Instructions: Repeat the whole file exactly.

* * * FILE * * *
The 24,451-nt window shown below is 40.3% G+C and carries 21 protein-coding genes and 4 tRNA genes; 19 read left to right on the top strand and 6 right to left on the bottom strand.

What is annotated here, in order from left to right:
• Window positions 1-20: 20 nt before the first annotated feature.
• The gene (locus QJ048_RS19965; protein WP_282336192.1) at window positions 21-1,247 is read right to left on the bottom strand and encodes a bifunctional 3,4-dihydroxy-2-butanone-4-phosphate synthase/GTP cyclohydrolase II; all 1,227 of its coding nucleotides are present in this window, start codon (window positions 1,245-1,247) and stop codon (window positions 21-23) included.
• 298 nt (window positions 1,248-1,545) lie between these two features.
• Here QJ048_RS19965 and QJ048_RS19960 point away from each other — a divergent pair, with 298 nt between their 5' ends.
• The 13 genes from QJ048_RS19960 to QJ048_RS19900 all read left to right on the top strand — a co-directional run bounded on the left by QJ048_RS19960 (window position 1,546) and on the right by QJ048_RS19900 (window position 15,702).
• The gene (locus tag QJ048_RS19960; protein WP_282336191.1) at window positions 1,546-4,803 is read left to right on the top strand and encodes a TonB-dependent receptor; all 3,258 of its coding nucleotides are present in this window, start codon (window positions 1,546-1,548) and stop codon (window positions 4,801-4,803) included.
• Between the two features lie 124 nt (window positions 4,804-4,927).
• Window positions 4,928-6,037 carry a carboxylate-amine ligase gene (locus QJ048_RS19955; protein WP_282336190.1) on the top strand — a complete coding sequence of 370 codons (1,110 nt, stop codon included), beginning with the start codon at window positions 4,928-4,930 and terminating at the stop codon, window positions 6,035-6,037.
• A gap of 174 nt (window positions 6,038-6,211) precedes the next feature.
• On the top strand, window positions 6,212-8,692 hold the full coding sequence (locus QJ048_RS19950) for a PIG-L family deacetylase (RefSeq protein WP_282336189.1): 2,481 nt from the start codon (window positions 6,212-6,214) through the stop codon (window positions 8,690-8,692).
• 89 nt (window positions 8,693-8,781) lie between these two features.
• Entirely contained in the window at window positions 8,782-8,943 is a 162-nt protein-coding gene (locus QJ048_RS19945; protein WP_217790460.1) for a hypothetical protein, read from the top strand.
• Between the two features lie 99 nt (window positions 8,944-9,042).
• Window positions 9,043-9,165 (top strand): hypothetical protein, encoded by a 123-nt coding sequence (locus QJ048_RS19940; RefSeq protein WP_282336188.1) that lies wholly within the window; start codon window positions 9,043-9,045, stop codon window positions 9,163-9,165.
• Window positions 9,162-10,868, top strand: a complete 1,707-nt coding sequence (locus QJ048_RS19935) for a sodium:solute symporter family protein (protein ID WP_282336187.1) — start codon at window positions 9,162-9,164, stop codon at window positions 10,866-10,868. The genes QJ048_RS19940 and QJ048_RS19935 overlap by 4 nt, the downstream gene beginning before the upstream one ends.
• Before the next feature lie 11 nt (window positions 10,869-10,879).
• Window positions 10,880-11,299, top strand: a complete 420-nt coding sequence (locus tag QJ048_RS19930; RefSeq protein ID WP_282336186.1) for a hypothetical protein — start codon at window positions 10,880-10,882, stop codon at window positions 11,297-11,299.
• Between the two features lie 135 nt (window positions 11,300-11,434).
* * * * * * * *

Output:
The 24,451-nt window shown below is 40.3% G+C and carries 21 protein-coding genes and 4 tRNA genes; 19 read left to right on the top strand and 6 right to left on the bottom strand.

What is annotated here, in order from left to right:
• Window positions 1-20: 20 nt before the first annotated feature.
• The gene (locus QJ048_RS19965; protein WP_282336192.1) at window positions 21-1,247 is read right to left on the bottom strand and encodes a bifunctional 3,4-dihydroxy-2-butanone-4-phosphate synthase/GTP cyclohydrolase II; all 1,227 of its coding nucleotides are present in this window, start codon (window positions 1,245-1,247) and stop codon (window positions 21-23) included.
• 298 nt (window positions 1,248-1,545) lie between these two features.
• Here QJ048_RS19965 and QJ048_RS19960 point away from each other — a divergent pair, with 298 nt between their 5' ends.
• The 13 genes from QJ048_RS19960 to QJ048_RS19900 all read left to right on the top strand — a co-directional run bounded on the left by QJ048_RS19960 (window position 1,546) and on the right by QJ048_RS19900 (window position 15,702).
• The gene (locus tag QJ048_RS19960; protein WP_282336191.1) at window positions 1,546-4,803 is read left to right on the top strand and encodes a TonB-dependent receptor; all 3,258 of its coding nucleotides are present in this window, start codon (window positions 1,546-1,548) and stop codon (window positions 4,801-4,803) included.
• Between the two features lie 124 nt (window positions 4,804-4,927).
• Window positions 4,928-6,037 carry a carboxylate-amine ligase gene (locus QJ048_RS19955; protein WP_282336190.1) on the top strand — a complete coding sequence of 370 codons (1,110 nt, stop codon included), beginning with the start codon at window positions 4,928-4,930 and terminating at the stop codon, window positions 6,035-6,037.
• A gap of 174 nt (window positions 6,038-6,211) precedes the next feature.
• On the top strand, window positions 6,212-8,692 hold the full coding sequence (locus QJ048_RS19950) for a PIG-L family deacetylase (RefSeq protein WP_282336189.1): 2,481 nt from the start codon (window positions 6,212-6,214) through the stop codon (window positions 8,690-8,692).
• 89 nt (window positions 8,693-8,781) lie between these two features.
• Entirely contained in the window at window positions 8,782-8,943 is a 162-nt protein-coding gene (locus QJ048_RS19945; protein WP_217790460.1) for a hypothetical protein, read from the top strand.
• Between the two features lie 99 nt (window positions 8,944-9,042).
• Window positions 9,043-9,165 (top strand): hypothetical protein, encoded by a 123-nt coding sequence (locus QJ048_RS19940; RefSeq protein WP_282336188.1) that lies wholly within the window; start codon window positions 9,043-9,045, stop codon window positions 9,163-9,165.
• Window positions 9,162-10,868, top strand: a complete 1,707-nt coding sequence (locus QJ048_RS19935) for a sodium:solute symporter family protein (protein ID WP_282336187.1) — start codon at window positions 9,162-9,164, stop codon at window positions 10,866-10,868. The genes QJ048_RS19940 and QJ048_RS19935 overlap by 4 nt, the downstream gene beginning before the upstream one ends.
• Before the next feature lie 11 nt (window positions 10,869-10,879).
• Window positions 10,880-11,299, top strand: a complete 420-nt coding sequence (locus tag QJ048_RS19930; RefSeq protein ID WP_282336186.1) for a hypothetical protein — start codon at window positions 10,880-10,882, stop codon at window positions 11,297-11,299.
• Between the two features lie 135 nt (window positions 11,300-11,434).